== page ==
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Training course for the staff of cement testing laboratories in Berlin

Testing cement

Testing cement, © BAM

17.07.2019 - Article

Precisely 1,350 grams of sand, 450 grams of cement and 225 grams of water are carefully weighed, mixed according to a strict procedure and poured into a test container. The sequence for adding the “ingredients” is just as important as exactly following with the specified times. After drying, the strength of the cement can be tested. The standard that regulates this procedure has the clumsy name “DIN EN 196-1:2016-11”. To Gosego Motukwa, the standard is no stranger: “We use the same standard in our work for the Botswana Bureau of Standards,” she says as she scratches mortar residue from the mixing container. Testing the strength of cement is essential for the protection of consumers – not only in Africa, but especially there (as the continent is experiencing a real construction boom. The quality of cement – and the confirmation of this quality – is crucial so that buildings endure and are safe. Testing laboratories play an important role for this.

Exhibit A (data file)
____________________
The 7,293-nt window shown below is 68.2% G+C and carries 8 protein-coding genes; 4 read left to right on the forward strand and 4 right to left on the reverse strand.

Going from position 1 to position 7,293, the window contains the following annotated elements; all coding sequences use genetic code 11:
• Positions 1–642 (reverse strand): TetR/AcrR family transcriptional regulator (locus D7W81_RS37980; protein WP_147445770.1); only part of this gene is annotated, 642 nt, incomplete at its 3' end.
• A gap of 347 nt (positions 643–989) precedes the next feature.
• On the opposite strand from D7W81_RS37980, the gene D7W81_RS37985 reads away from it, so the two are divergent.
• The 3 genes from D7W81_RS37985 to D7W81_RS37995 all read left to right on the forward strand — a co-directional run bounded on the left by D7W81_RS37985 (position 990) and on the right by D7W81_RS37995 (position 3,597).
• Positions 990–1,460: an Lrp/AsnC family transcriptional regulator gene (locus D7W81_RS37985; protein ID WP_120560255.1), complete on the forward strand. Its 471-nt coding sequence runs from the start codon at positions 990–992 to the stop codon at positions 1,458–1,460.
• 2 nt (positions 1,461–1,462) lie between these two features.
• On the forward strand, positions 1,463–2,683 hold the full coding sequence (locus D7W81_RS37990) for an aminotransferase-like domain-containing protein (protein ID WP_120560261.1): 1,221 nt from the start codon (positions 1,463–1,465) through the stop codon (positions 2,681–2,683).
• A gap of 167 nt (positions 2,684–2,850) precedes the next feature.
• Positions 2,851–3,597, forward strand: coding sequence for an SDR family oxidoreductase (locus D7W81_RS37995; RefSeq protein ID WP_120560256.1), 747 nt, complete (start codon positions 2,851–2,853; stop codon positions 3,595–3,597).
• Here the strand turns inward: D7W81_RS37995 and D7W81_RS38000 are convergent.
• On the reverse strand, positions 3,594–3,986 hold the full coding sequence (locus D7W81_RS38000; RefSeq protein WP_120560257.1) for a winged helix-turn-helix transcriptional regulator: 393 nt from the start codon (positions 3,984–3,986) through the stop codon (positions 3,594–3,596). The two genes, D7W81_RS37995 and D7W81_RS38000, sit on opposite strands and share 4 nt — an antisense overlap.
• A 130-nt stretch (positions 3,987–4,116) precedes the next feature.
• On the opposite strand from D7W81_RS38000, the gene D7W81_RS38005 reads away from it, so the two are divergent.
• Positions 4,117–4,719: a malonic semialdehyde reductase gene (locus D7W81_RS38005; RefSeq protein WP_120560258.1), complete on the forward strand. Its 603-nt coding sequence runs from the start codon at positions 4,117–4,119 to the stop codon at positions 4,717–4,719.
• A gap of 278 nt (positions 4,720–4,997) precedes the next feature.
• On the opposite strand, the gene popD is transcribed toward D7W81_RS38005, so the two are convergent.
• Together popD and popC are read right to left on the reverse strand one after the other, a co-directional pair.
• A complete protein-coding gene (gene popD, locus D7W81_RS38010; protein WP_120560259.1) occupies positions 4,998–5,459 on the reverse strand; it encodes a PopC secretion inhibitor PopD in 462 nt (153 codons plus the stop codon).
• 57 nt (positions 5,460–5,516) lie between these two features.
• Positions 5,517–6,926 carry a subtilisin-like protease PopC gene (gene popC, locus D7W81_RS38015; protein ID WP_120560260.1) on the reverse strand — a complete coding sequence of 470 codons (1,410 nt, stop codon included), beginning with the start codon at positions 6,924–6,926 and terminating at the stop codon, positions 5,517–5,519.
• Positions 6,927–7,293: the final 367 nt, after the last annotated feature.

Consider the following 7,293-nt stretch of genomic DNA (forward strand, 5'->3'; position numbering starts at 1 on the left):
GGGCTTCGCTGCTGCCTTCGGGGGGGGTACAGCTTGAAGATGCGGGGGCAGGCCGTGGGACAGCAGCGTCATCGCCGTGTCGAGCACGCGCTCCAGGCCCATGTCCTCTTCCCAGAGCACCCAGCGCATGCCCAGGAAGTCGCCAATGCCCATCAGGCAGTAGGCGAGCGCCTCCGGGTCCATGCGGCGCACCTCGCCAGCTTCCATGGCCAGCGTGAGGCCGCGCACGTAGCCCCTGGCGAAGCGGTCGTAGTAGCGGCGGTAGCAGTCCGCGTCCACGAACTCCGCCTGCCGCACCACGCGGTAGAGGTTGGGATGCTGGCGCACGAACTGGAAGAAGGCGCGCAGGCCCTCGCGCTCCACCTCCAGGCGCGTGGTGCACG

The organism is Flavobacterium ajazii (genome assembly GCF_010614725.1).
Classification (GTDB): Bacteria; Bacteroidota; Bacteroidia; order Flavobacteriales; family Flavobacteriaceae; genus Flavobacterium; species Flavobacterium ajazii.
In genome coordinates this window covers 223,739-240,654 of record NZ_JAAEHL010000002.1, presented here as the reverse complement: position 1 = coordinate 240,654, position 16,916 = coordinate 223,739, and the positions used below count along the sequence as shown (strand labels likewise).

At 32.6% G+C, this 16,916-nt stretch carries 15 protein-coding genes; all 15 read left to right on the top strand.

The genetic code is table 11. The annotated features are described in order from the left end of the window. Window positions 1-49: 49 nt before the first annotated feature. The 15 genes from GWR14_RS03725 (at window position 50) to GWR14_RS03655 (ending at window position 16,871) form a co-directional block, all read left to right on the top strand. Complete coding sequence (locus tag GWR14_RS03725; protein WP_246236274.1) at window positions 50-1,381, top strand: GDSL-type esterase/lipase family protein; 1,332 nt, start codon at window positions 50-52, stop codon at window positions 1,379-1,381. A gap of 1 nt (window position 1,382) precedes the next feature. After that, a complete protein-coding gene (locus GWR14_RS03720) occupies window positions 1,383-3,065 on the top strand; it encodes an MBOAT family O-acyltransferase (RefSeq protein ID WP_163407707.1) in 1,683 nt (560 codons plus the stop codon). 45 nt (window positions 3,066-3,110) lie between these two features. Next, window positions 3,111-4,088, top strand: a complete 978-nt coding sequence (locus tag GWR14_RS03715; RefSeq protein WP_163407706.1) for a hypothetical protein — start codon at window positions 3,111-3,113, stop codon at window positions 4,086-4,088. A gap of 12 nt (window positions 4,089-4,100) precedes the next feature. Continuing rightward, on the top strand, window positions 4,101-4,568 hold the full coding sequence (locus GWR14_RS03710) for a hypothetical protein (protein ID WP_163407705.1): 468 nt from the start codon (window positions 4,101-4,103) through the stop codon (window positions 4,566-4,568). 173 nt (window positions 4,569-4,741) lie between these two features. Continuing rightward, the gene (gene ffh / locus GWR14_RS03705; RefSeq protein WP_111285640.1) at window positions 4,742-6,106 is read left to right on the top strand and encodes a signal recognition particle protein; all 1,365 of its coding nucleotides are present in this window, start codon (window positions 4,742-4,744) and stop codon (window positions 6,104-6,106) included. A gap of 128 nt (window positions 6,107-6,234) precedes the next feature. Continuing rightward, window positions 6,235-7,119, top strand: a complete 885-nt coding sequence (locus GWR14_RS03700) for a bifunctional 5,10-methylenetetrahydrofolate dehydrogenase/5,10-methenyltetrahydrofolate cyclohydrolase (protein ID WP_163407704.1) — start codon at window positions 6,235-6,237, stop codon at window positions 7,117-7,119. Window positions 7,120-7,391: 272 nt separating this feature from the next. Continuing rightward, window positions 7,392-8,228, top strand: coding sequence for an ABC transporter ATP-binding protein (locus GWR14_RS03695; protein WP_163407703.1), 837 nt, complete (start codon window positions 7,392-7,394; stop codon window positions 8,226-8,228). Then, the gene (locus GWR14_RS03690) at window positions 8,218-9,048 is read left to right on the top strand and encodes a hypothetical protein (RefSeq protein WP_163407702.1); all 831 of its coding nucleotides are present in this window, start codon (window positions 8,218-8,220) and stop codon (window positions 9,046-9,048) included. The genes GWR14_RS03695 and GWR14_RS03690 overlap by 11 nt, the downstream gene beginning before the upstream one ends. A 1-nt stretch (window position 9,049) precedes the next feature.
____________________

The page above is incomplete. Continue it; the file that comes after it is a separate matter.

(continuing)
Measuring the mixture
Measuring the mixture© BAM

To train the staff of such testing laboratories, PTB and the BAM Federal Institute for Materials Research and Testing have collaborated: The test which was described above was just one part of a five-day training course for 18 cement-testing laboratory staff members from six countries of the Southern African Development Community. The BAM organized an extensive program for that week and executed it with great dedication. Wolfram Schmidt, who organized and coordinated the training course on the part of the BAM, describes the significance of the training course as follows: “In addition to exchanging information about best practices, networking between the participants is very important”. The participants will be able to exchange information with each other more easily in the future.

The group of participants
The group of participants© BAM

The intensive week also included a workshop with international experts where ways to manufacture and use construction materials more sustainably were presented and discussed. The week ended on a high note with a visit to PTB’s Berlin site. Stephen Chalimba, from the Malawi Bureau of Standards, was more than pleased with the week and said, “The information that the BAM provided us will help us to improve consumer protection and execute our testing services better”.

The event is a part of the “Strengthening regional trade and consumer protection in the SADC region” project of the Federal Ministry for Economic Cooperation and Development, which is being implemented by PTB.

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